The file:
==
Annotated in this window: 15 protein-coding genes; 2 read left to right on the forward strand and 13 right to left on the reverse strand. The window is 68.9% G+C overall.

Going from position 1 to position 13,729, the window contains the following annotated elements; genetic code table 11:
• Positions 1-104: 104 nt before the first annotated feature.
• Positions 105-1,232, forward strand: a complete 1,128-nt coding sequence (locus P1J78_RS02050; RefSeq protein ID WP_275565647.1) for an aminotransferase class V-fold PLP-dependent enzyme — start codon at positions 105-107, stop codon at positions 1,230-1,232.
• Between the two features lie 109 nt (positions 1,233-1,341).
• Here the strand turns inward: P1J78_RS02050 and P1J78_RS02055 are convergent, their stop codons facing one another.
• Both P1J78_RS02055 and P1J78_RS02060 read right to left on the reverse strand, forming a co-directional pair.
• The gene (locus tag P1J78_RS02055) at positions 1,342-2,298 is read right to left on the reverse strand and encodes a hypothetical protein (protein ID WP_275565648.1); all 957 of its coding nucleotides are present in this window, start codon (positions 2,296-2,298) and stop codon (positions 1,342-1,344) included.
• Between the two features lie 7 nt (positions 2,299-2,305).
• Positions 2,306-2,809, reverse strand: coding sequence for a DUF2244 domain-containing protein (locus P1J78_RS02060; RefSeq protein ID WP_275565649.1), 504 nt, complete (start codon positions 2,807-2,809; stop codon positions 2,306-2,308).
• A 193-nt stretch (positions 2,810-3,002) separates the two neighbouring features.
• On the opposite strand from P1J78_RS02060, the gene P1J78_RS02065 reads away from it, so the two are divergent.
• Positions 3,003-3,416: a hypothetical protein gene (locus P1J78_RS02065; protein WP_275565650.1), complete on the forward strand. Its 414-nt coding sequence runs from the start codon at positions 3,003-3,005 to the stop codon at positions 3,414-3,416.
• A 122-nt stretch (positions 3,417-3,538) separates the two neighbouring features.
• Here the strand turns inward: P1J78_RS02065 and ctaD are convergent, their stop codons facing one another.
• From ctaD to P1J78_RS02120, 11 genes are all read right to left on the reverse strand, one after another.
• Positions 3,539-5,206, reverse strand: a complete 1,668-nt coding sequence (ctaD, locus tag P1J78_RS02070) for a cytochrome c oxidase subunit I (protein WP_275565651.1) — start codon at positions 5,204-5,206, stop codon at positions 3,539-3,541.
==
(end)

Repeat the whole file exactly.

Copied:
Annotated in this window: 15 protein-coding genes; 2 read left to right on the forward strand and 13 right to left on the reverse strand. The window is 68.9% G+C overall.

Going from position 1 to position 13,729, the window contains the following annotated elements; genetic code table 11:
• Positions 1-104: 104 nt before the first annotated feature.
• Positions 105-1,232, forward strand: a complete 1,128-nt coding sequence (locus P1J78_RS02050; RefSeq protein ID WP_275565647.1) for an aminotransferase class V-fold PLP-dependent enzyme — start codon at positions 105-107, stop codon at positions 1,230-1,232.
• Between the two features lie 109 nt (positions 1,233-1,341).
• Here the strand turns inward: P1J78_RS02050 and P1J78_RS02055 are convergent, their stop codons facing one another.
• Both P1J78_RS02055 and P1J78_RS02060 read right to left on the reverse strand, forming a co-directional pair.
• The gene (locus tag P1J78_RS02055) at positions 1,342-2,298 is read right to left on the reverse strand and encodes a hypothetical protein (protein ID WP_275565648.1); all 957 of its coding nucleotides are present in this window, start codon (positions 2,296-2,298) and stop codon (positions 1,342-1,344) included.
• Between the two features lie 7 nt (positions 2,299-2,305).
• Positions 2,306-2,809, reverse strand: coding sequence for a DUF2244 domain-containing protein (locus P1J78_RS02060; RefSeq protein ID WP_275565649.1), 504 nt, complete (start codon positions 2,807-2,809; stop codon positions 2,306-2,308).
• A 193-nt stretch (positions 2,810-3,002) separates the two neighbouring features.
• On the opposite strand from P1J78_RS02060, the gene P1J78_RS02065 reads away from it, so the two are divergent.
• Positions 3,003-3,416: a hypothetical protein gene (locus P1J78_RS02065; protein WP_275565650.1), complete on the forward strand. Its 414-nt coding sequence runs from the start codon at positions 3,003-3,005 to the stop codon at positions 3,414-3,416.
• A 122-nt stretch (positions 3,417-3,538) separates the two neighbouring features.
• Here the strand turns inward: P1J78_RS02065 and ctaD are convergent, their stop codons facing one another.
• From ctaD to P1J78_RS02120, 11 genes are all read right to left on the reverse strand, one after another.
• Positions 3,539-5,206, reverse strand: a complete 1,668-nt coding sequence (ctaD, locus tag P1J78_RS02070) for a cytochrome c oxidase subunit I (protein WP_275565651.1) — start codon at positions 5,204-5,206, stop codon at positions 3,539-3,541.